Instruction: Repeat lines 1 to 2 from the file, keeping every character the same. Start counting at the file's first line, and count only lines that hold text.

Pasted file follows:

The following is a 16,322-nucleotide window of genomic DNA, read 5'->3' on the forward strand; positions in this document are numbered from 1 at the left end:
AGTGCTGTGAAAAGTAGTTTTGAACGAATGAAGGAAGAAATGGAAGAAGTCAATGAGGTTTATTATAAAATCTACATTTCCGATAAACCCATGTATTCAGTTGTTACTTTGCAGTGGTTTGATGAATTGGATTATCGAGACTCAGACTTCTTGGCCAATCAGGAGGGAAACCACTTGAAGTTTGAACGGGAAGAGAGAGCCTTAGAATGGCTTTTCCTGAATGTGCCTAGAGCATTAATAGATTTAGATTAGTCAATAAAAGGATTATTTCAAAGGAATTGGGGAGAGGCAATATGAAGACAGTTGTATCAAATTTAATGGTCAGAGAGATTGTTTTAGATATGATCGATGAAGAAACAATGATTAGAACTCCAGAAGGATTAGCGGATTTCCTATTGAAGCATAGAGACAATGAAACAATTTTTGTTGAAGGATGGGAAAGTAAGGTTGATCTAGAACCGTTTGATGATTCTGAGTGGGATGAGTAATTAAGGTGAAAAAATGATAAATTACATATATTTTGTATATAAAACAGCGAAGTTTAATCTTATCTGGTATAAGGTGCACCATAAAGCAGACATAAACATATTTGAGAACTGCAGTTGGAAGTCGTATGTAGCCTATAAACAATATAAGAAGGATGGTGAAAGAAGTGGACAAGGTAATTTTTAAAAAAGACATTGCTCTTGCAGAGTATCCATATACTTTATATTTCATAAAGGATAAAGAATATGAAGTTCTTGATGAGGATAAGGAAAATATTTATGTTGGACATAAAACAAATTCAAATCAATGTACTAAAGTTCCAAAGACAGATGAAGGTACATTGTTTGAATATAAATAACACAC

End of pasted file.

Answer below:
The following is a 16,322-nucleotide window of genomic DNA, read 5'->3' on the forward strand; positions in this document are numbered from 1 at the left end:
AGTGCTGTGAAAAGTAGTTTTGAACGAATGAAGGAAGAAATGGAAGAAGTCAATGAGGTTTATTATAAAATCTACATTTCCGATAAACCCATGTATTCAGTTGTTACTTTGCAGTGGTTTGATGAATTGGATTATCGAGACTCAGACTTCTTGGCCAATCAGGAGGGAAACCACTTGAAGTTTGAACGGGAAGAGAGAGCCTTAGAATGGCTTTTCCTGAATGTGCCTAGAGCATTAATAGATTTAGATTAGTCAATAAAAGGATTATTTCAAAGGAATTGGGGAGAGGCAATATGAAGACAGTTGTATCAAATTTAATGGTCAGAGAGATTGTTTTAGATATGATCGATGAAGAAACAATGATTAGAACTCCAGAAGGATTAGCGGATTTCCTATTGAAGCATAGAGACAATGAAACAATTTTTGTTGAAGGATGGGAAAGTAAGGTTGATCTAGAACCGTTTGATGATTCTGAGTGGGATGAGTAATTAAGGTGAAAAAATGATAAATTACATATATTTTGTATATAAAACAGCGAAGTTTAATCTTATCTGGTATAAGGTGCACCATAAAGCAGACATAAACATATTTGAGAACTGCAGTTGGAAGTCGTATGTAGCCTATAAACAATATAAGAAGGATGGTGAAAGAAGTGGACAAGGTAATTTTTAAAAAAGACATTGCTCTTGCAGAGTATCCATATACTTTATATTTCATAAAGGATAAAGAATATGAAGTTCTTGATGAGGATAAGGAAAATATTTATGTTGGACATAAAACAAATTCAAATCAATGTACTAAAGTTCCAAAGACAGATGAAGGTACATTGTTTGAATATAAATAACACAC